Last spring (2010) Evelyn visited The Kelly Clement farm and helped with the spring sheep shearing. One in particular ewe was named, Easter. Easter was pregnant at the time and gave birth that evening after being shorn.
Evelyn had the opportunity to purchase a "Fleece" and she choose Easter's fleece. A fleece is the entire product produced when you shear a sheep. It is almost certain that one of the sheep in this set of pictures is Easter, but we do not know which one. We think Kelly can tell us which one is Easter, click here for the pictures.
A couple of years before Evelyn learned how to spin wool into thread, and how to ply thread into yarn. Evelyn's additional expertise in weaving, knitting and sewing made this something that added a symmetry to her fiber arts skills.
The next step after shearing a sheep is to clean the fleece by picking out the impossible tangles and sticks and straw and discarding those bits (or saving the tangles for felt). During this process we see something on the back porch table that looks suspiciously like a sleeping yeti.
After cleaning, the fleece is washed, dried and the "Carding" process begins. This process involves taking bits of the fleece and drawing it across two wide paddles that have short steel bristles. This proces straightens the wool and produces a product called "Roving".
The roving is typically braided into great hanks and put aside to be spun into threads. The spinning process involves a machine that most folks are not aware of.
The "Spinning Wheel" (or wheel part of a spinning wheel) is just the part that creates the momentum. The actual bit that does the work is called "The Flyer" and it is responsible for twisting the roving into a thread and taking that thread up on a bobbin. The roving is fed into the flyer as the spinner keeps the wheel rotating which in turn spins the flyer. Evelyn powers her spinning wheel with foot pedels like an old pump organ.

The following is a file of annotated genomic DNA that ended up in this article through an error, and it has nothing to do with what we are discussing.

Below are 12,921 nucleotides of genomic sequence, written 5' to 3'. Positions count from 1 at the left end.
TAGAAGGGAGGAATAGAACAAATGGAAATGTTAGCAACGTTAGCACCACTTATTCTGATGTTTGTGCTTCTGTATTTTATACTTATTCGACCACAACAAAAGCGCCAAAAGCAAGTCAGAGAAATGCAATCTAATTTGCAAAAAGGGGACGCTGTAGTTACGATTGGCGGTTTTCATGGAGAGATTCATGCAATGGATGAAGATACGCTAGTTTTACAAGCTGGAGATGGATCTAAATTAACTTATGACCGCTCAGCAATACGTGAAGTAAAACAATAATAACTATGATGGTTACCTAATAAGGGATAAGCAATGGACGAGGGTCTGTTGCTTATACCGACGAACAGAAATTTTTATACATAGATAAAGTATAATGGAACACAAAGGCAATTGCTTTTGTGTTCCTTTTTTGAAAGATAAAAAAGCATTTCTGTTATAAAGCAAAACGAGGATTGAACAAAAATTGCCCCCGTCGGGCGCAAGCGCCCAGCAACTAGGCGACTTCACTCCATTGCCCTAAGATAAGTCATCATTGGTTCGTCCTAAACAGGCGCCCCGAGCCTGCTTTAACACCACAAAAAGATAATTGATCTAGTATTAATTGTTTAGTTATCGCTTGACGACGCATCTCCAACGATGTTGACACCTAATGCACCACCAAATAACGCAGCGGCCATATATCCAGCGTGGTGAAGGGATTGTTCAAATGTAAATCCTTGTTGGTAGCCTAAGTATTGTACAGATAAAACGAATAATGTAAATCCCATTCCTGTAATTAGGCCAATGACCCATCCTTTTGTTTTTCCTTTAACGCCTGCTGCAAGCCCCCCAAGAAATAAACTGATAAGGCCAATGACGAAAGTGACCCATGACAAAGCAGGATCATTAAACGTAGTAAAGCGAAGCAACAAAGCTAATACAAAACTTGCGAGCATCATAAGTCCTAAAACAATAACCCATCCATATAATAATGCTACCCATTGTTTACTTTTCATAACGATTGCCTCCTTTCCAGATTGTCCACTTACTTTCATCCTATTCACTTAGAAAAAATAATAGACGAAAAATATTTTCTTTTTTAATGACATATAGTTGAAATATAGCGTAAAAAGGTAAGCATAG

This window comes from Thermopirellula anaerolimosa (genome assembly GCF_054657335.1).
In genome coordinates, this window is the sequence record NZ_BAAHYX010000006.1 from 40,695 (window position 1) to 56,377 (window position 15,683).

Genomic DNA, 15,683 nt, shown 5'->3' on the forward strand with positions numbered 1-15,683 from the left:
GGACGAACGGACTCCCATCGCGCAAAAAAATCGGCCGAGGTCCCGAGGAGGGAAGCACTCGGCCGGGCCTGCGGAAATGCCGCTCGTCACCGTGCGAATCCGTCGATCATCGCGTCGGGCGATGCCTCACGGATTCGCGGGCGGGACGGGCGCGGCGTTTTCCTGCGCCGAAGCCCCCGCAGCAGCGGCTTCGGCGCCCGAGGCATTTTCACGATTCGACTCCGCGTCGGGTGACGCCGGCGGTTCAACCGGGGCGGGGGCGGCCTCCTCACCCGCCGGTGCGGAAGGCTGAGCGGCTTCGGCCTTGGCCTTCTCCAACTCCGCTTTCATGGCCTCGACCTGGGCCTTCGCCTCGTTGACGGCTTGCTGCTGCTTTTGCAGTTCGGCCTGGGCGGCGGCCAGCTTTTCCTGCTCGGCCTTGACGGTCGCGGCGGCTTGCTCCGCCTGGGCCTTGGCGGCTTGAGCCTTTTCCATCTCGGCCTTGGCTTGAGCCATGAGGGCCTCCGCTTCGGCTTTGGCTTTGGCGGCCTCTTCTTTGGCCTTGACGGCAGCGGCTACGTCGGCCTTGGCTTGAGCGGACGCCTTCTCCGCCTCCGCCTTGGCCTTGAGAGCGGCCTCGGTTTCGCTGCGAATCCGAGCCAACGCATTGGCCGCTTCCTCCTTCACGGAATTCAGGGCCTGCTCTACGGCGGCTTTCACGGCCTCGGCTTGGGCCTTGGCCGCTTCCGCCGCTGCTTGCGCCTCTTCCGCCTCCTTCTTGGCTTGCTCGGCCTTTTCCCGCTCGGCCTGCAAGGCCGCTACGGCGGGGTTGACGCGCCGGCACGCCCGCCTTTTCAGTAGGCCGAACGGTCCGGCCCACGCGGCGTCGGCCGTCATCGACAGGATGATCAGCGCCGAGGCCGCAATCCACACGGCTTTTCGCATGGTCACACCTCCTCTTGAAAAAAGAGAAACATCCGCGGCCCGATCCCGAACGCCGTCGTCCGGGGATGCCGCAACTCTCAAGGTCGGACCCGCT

Once you have at least two bobbins of thread you can ply them into a yarn by feeding them back into/through the flyer to create a twisted product called Yarn.
Once you have some bobbins of yarn you wrap the yarn on a stick like affair called a "Niddy-Noddy" that produces a hank of yarn that you would typically find in a yarn store. The niddy-noddy also measures the yarn so you know how many yards (you count as you wind it).
Before knitting with the yarn (or it is sometimes used right from the hank) you wind the yarn into a ball. This ball of yarn is something you can feed into a loom or knit into something wonderful.
In this case the, something wonderful, is "The Easter Fleece Sweater". The entire fleece went into this sweater with the exception of a bit left over that could be knitted into elbow patches for the sweater or perhaps even a hat.
Fig 1: Close Up
Fig 2: The Proud Wearer
The picture in Fig 2 is before the sweater was 'blocked' and that bulge in front, I am sure, is all part of the sweater and not due in any way to the shape of the fellow wearing it.
This sweater is not dyed any color at all other that the color of Easter. It has only been cleaned, washed, combed, washed again, spun into thread, plied into yarn, and finally knitted into this beautiful sweater.
The feel of this sweater is wonderful, it is very soft and warm. The washing was done with "18-in-1 Hemp Eucalyptus Pure-Castile Soap Made With Organic Oils" and gives the wool a wonderful smell of Eucalyptus. The Eucalyptus gives it a natural moth proofing since moths do not like the Eucalyptus odor.
[Added 11 FEB 2012] Here is a slide show of the pictures with some pictures of Easter the Sheep also: